Microsoft is finally ending the life of the 12 ? year old Windows XP on April 8. The software giant will put the said operating system?s security updates to a halt, including technical support.
According to NetMarketShare, 29% of computer users around the world are still using Windows XP. It is, by far, the second most widely used OS in the world ? just behind Windows 7. This only means that a huge percentage of the computer users will deal with the nearing end of this long ? lived operating system.
The Consequences of Retaining XP on Your PC
Microsoft?s plan to end the life of Windows XP does not mean that 29% of its users will instantly experience an operating system shutdown on April 8. However, these users will feel the effect of continuing XP.
On that day, remaining users of the said OS will become more susceptible to viruses and malware. This is because Microsoft will no longer address security issues in the operating system. Microsoft provides an essential defense through its security updates. Even when the software giant ends the life of XP, users of the OS may still opt to use antivirus software to fend off malicious attacks, but not all.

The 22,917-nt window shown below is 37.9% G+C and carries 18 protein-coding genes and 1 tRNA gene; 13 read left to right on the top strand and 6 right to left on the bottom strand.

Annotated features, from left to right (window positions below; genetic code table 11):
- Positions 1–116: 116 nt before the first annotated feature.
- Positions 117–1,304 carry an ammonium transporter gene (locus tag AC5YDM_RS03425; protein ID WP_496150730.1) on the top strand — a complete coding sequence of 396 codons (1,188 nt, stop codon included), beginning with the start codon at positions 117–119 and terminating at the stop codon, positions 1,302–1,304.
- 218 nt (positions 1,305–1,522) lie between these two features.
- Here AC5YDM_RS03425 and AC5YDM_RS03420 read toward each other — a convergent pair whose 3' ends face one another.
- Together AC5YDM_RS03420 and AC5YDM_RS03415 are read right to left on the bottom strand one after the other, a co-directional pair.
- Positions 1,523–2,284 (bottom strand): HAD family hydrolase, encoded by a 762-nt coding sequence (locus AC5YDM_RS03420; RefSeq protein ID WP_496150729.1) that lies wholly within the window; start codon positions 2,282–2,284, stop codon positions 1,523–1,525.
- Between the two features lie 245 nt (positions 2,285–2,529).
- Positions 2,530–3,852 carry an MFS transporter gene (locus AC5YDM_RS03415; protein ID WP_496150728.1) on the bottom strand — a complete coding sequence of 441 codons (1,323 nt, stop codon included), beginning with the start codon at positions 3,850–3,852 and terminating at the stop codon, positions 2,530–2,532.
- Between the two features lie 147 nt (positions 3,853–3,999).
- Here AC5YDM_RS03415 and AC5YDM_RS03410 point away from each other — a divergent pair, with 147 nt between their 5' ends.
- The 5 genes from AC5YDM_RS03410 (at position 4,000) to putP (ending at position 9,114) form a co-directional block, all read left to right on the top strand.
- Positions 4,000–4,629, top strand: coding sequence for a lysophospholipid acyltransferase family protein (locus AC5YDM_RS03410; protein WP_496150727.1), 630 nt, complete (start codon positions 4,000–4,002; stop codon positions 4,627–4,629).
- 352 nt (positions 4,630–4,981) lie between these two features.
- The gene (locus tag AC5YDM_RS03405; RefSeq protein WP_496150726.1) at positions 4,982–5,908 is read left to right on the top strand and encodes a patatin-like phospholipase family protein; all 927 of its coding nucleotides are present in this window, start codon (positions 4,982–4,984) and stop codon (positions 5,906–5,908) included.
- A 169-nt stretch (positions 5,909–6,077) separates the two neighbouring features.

A Costly, but Inevitable Move
While a number of XP users may still opt to retain the OS without software protection from Microsoft, many of them will surely reformat their computers with Windows 8. The problem with this action is that older computers may not be able to accommodate the new operating system. The inevitable upgrade will push consumers to buy a new computer.
However, the software giant provides an upgrade assistant to help people determine whether their personal computers are compatible with Windows 8. Another option is the Windows 7, which is still on sale with continuing support until the year 2020.
More Impact on Companies than Consumers
From the 29% of XP users, the impact of its death will be more felt by business owners than the individual consumers. An estimated 20% of European and North American corporate computers are still using Windows XP, the Forrester Research said. It also made a forecast that only 6% out of that 20% will still use the said OS by April.